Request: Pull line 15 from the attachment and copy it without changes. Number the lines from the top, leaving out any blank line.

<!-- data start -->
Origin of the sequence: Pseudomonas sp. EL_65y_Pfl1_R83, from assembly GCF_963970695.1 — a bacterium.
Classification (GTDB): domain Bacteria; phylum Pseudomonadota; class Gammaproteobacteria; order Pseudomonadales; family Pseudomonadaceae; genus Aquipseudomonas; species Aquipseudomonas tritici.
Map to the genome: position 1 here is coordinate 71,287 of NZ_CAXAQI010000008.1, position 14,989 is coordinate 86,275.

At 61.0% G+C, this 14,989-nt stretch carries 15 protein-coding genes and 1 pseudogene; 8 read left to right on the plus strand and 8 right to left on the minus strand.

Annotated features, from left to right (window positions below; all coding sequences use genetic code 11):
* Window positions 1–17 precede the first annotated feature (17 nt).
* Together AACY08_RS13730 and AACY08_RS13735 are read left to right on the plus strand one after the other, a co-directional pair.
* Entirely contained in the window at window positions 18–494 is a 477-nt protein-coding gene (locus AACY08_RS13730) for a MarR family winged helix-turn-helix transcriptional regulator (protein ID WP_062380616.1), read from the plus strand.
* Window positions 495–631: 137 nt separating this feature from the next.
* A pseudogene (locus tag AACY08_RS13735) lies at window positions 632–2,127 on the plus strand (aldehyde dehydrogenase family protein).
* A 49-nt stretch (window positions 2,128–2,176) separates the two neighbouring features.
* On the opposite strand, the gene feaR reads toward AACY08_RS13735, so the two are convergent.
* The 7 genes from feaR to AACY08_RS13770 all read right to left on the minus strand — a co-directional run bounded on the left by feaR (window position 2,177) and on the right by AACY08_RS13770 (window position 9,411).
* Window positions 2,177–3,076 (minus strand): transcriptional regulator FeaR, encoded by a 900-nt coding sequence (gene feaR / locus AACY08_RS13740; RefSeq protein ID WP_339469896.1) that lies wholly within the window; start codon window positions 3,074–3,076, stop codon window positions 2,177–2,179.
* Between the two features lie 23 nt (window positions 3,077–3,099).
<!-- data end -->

* Between the two features lie 23 nt (window positions 3,077–3,099).